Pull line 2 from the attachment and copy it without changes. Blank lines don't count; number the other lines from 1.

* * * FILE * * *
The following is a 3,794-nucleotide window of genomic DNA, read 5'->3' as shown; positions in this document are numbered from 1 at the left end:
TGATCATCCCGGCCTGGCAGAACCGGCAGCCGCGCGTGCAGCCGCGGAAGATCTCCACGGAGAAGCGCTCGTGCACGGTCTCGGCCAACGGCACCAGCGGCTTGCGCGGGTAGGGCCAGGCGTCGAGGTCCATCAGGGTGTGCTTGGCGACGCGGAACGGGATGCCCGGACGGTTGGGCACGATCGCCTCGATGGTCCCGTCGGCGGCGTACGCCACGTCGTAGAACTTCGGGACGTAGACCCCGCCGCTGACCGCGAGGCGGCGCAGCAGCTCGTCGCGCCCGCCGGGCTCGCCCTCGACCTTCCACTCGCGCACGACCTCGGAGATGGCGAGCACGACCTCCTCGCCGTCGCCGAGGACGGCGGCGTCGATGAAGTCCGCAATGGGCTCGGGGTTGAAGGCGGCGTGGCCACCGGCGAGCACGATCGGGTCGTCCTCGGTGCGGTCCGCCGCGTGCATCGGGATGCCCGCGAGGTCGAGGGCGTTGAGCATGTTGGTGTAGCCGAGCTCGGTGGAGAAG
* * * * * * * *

TGATCATCCCGGCCTGGCAGAACCGGCAGCCGCGCGTGCAGCCGCGGAAGATCTCCACGGAGAAGCGCTCGTGCACGGTCTCGGCCAACGGCACCAGCGGCTTGCGCGGGTAGGGCCAGGCGTCGAGGTCCATCAGGGTGTGCTTGGCGACGCGGAACGGGATGCCCGGACGGTTGGGCACGATCGCCTCGATGGTCCCGTCGGCGGCGTACGCCACGTCGTAGAACTTCGGGACGTAGACCCCGCCGCTGACCGCGAGGCGGCGCAGCAGCTCGTCGCGCCCGCCGGGCTCGCCCTCGACCTTCCACTCGCGCACGACCTCGGAGATGGCGAGCACGACCTCCTCGCCGTCGCCGAGGACGGCGGCGTCGATGAAGTCCGCAATGGGCTCGGGGTTGAAGGCGGCGTGGCCACCGGCGAGCACGATCGGGTCGTCCTCGGTGCGGTCCGCCGCGTGCATCGGGATGCCCGCGAGGTCGAGGGCGTTGAGCATGTTGGTGTAGCCGAGCTCGGTGGAGAAG